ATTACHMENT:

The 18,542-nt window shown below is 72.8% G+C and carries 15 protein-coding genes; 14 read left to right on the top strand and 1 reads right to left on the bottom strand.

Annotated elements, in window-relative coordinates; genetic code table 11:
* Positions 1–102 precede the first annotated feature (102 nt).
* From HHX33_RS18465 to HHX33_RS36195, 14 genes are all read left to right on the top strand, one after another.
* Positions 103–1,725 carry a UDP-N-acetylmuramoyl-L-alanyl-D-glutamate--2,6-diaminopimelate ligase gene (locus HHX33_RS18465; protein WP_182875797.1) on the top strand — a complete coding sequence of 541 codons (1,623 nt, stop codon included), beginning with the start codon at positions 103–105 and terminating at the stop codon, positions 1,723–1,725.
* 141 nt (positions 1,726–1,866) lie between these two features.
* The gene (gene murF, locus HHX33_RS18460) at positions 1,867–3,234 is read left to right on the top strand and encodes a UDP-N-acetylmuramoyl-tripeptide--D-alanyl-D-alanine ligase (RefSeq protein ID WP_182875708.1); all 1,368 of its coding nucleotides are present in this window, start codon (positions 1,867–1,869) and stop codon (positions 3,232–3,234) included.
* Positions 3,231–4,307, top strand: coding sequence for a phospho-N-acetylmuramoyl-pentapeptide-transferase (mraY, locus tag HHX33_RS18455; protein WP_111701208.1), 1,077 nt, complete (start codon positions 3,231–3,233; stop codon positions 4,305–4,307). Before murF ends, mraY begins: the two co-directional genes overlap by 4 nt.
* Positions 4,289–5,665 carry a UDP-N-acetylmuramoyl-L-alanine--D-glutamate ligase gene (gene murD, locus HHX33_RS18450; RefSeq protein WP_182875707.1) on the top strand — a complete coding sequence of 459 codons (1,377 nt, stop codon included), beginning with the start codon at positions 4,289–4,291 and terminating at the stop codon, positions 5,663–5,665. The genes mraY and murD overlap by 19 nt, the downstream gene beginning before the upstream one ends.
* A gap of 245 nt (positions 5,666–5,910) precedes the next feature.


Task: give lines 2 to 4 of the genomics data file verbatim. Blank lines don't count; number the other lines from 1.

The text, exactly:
Annotated elements, in window-relative coordinates; genetic code table 11:
* Positions 1–102 precede the first annotated feature (102 nt).
* From HHX33_RS18465 to HHX33_RS36195, 14 genes are all read left to right on the top strand, one after another.